Wallop, Richard (DNB00)
|←Wallop, John (1690-1762)||Dictionary of National Biography, 1885-1900, Volume 59
WALLOP, RICHARD (1616–1697), judge, born in 1616, and baptised at Bugbrooke on 10 June, was son of Richard Wallop of Bugbrooke, Northamptonshire, and of Mary his wife, sister and coheiress of William Spencer of Everton in the same county. His father was the third son of Sir Oliver Wallop of Farleigh-Wallop, and younger brother of Sir Henry Wallop (1540?–1599) [q. v.] Richard the younger matriculated from Pembroke College, Oxford, on 10 Oct. 1634, and graduated B.A. on 2 June 1635. He was called to the bar by the Middle Temple in February 1646, and became a bencher in 1666. In 1673 he was treasurer of the Middle Temple. His political views were anti-royalist, and he was frequently retained against the government in state trials during the reigns of Charles II and James II. He was counsel for Lord Petre when the articles of impeachment were brought up against the five lords concerned in the popish plot in April 1679. In October 1680 he acted for Sir Oliver Butler in his case against the king, and in March 1681 for the Duke of York, indicted for recusancy. On this occasion he moved that the trial might be put off till Easter, alleging that the accused might then have a plea of conformity. This was granted. He was leading counsel for William, viscount Stafford, when brought to trial on 4 Dec. 1680. As counsel for the prisoner, he spoke (7 May 1681) in support of the plea in abatement in the case of Edward Fitzharris [q. v.] He was one of the counsel for the Earl of Danby when brought to the court of king's bench from the Tower on 4 Feb. 1684. He defended Laurence Braddon [q. v.] and Hugh Speke [q. v.] in February 1684, and argued for arrest of judgment, in the case of Thomas Rosewell [q. v.] on 27 Nov. 1684. He was counsel for Baxter at his trial in February 1685, and in the same month was assigned counsel for Titus Oates, when pleading ‘not guilty’ to the two indictments against him for perjury. He also acted as counsel for the plaintiff in the case of Arthur Godden v. Sir Edward Hales [q. v.], in an action for debt upon the test act in June 1686. He was constantly incurring the displeasure of Judge Jeffreys, who never lost an opportunity of browbeating him.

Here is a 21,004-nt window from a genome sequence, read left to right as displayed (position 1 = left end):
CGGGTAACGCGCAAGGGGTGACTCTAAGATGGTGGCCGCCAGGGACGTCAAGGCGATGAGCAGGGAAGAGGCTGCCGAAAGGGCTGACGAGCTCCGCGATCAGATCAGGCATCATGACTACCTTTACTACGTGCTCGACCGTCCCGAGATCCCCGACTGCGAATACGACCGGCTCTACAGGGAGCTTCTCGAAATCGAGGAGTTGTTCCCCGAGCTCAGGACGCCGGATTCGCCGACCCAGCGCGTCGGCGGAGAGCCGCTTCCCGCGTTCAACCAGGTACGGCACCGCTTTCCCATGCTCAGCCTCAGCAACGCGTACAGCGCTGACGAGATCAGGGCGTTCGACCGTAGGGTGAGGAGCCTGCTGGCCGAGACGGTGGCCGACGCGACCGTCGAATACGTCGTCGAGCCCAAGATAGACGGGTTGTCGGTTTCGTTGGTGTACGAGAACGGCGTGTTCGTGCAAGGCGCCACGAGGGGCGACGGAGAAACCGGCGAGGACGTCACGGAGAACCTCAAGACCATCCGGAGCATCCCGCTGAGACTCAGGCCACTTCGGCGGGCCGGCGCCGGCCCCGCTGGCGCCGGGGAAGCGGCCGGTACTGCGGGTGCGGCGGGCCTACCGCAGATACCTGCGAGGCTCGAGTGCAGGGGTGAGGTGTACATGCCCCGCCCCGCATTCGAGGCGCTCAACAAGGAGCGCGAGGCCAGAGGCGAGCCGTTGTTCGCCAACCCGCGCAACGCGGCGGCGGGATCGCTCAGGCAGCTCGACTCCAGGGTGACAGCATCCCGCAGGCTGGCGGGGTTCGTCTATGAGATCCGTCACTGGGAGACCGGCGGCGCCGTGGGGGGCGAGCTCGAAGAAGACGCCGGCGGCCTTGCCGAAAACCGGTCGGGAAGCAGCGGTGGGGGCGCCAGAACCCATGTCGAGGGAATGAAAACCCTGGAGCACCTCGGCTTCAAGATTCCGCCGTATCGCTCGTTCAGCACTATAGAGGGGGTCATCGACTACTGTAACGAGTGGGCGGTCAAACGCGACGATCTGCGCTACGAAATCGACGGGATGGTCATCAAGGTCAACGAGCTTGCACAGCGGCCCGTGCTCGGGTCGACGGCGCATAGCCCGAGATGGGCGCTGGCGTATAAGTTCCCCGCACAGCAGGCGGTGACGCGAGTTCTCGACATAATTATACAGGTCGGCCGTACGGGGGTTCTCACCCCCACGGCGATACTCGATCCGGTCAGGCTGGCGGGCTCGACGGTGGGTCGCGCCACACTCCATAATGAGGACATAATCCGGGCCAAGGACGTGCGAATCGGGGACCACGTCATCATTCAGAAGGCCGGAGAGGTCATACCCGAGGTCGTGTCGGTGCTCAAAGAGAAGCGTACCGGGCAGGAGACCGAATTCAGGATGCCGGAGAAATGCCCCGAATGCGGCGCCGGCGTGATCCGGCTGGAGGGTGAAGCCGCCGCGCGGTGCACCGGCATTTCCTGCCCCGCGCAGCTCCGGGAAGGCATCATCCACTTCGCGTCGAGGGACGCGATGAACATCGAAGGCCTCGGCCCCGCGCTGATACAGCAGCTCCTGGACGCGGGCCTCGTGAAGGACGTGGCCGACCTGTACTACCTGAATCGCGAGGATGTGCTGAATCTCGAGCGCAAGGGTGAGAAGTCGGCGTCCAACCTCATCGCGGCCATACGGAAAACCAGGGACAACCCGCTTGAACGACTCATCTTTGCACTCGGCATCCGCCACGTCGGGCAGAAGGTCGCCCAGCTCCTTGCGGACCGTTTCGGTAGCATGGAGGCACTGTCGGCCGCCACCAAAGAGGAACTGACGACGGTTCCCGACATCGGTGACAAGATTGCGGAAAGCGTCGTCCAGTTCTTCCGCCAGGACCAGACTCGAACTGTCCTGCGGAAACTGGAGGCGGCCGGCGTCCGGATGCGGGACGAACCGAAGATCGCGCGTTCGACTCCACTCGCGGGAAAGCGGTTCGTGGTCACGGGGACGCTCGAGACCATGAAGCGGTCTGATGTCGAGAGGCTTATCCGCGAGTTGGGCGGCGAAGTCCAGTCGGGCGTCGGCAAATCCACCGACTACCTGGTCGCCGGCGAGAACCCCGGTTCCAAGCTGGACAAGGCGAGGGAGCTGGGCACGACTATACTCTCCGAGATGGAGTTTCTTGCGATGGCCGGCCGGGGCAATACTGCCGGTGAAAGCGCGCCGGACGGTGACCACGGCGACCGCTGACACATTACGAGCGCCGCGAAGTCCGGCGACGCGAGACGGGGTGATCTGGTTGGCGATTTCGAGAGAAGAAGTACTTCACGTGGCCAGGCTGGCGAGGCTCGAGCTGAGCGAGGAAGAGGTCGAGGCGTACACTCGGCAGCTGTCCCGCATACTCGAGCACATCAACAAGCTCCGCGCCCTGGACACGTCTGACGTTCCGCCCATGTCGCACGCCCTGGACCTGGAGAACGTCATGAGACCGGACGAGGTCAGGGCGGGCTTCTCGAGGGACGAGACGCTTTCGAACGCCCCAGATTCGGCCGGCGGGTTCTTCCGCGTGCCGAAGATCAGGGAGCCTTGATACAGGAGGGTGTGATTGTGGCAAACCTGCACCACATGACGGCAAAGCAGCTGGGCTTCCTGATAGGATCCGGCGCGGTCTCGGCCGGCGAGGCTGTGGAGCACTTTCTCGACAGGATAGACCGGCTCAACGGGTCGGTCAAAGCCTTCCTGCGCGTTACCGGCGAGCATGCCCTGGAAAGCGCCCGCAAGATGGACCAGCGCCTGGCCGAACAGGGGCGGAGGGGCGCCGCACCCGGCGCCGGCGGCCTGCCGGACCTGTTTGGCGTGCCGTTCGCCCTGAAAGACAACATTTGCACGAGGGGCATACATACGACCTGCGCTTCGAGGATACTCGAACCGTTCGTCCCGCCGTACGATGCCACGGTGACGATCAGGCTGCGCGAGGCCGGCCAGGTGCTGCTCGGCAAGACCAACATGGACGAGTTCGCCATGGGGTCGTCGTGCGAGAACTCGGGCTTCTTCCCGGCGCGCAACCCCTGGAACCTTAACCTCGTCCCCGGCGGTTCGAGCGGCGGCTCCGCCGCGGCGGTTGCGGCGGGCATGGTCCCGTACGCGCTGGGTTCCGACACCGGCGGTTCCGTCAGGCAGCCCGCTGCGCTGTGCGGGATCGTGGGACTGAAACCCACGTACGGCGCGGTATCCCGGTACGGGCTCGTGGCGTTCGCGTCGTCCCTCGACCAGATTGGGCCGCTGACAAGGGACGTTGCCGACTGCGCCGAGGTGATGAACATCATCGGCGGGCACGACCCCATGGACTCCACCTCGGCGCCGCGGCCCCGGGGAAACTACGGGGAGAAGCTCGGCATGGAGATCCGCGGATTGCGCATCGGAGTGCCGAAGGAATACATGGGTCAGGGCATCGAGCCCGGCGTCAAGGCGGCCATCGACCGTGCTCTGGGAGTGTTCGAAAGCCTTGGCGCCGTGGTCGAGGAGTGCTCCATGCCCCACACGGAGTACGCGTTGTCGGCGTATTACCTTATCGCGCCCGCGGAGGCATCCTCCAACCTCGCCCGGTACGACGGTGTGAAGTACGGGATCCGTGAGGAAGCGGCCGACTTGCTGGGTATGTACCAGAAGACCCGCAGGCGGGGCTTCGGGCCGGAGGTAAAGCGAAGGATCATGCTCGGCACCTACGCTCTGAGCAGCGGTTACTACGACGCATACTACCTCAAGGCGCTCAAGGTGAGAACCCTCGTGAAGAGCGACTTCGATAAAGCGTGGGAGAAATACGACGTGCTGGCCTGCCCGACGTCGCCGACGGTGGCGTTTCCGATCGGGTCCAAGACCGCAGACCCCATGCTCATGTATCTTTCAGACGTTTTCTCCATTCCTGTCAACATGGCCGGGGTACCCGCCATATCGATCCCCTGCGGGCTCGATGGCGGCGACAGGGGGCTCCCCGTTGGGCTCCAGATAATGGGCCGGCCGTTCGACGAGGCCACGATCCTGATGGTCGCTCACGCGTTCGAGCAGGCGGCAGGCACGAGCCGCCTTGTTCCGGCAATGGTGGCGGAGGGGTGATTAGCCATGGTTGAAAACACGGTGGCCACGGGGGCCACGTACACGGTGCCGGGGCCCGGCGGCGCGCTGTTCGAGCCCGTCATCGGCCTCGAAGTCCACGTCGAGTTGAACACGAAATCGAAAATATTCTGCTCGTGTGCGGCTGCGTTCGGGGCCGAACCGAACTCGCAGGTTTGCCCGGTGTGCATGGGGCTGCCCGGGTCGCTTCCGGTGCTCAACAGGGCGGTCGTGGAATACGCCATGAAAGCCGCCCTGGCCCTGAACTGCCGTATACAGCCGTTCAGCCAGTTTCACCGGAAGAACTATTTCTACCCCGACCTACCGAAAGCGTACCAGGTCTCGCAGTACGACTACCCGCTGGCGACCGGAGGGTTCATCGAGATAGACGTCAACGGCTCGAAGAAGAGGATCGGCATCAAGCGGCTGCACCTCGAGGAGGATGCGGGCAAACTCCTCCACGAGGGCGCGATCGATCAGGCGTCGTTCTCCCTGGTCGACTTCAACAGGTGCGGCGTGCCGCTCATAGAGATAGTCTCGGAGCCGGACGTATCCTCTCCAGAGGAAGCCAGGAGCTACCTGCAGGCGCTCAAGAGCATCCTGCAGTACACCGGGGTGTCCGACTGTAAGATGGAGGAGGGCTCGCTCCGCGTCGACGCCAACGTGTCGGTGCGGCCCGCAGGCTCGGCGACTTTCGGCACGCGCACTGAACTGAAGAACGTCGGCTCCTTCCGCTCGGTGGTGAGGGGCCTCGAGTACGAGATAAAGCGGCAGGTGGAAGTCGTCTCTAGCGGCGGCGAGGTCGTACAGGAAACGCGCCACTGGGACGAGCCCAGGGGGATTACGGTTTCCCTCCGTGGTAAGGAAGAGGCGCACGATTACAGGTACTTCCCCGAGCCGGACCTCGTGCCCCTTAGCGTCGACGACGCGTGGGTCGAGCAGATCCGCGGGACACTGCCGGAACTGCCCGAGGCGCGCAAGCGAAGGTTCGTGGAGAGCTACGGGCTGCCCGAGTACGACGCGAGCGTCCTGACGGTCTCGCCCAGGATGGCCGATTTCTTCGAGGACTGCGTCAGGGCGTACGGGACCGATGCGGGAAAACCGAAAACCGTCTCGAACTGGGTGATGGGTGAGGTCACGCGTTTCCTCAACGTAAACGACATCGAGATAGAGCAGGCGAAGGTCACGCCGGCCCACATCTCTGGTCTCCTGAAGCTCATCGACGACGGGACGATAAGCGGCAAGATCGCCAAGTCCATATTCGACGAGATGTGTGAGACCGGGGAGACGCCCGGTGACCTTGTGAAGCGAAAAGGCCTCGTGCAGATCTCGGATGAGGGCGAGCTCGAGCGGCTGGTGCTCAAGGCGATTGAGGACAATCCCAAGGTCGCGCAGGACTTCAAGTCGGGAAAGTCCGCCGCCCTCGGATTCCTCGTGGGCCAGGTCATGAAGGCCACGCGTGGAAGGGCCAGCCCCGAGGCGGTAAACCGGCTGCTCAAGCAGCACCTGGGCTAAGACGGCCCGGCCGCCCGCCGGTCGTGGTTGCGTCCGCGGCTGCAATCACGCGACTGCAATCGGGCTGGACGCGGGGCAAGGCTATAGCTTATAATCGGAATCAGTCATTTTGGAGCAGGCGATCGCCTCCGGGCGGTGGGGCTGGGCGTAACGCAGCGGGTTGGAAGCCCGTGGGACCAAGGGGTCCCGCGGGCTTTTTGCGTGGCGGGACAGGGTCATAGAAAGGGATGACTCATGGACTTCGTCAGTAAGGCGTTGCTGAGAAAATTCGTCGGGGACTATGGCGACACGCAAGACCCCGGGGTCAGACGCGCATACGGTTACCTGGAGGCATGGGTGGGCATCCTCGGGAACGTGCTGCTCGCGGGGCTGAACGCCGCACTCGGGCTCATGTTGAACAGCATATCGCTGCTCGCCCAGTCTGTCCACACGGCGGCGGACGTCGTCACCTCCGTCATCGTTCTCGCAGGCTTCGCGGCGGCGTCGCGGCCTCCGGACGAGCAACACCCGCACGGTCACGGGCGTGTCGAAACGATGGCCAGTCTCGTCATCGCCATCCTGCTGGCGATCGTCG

Wallop was made cursitor baron of the exchequer on 16 March 1696, and died on 22 Aug. 1697. He was buried in the Temple church on the 26th. In his will, proved on 28 Aug. 1697, he left all his property to his widow Marie, with the care of his daughter and her children.[Edmundson's Baronagium Genealogicum, iii. 247; Foster's Alumni; Foss's Biogr. Dict. of the Judges; Hist. MSS. Comm. 11th Rep. ii. 26, 156; Cobbett's State Trials, vii. cols. 1525–1526, viii. cols. 303–7, ix. cols. 1165–6, x. cols. 269–75, xi. cols. 498–9; Luttrell's Brief Relation, i. 69, 79, 195, 297, 322, 327–8, 380; ii. 32, 267; Woolrych's Memoirs of Judge Jeffreys, pp. 129–31, 144–5, 179–80; P.C.C. 171 Pyne; Bugbrooke Parish Register per the Rev. A. O. James.]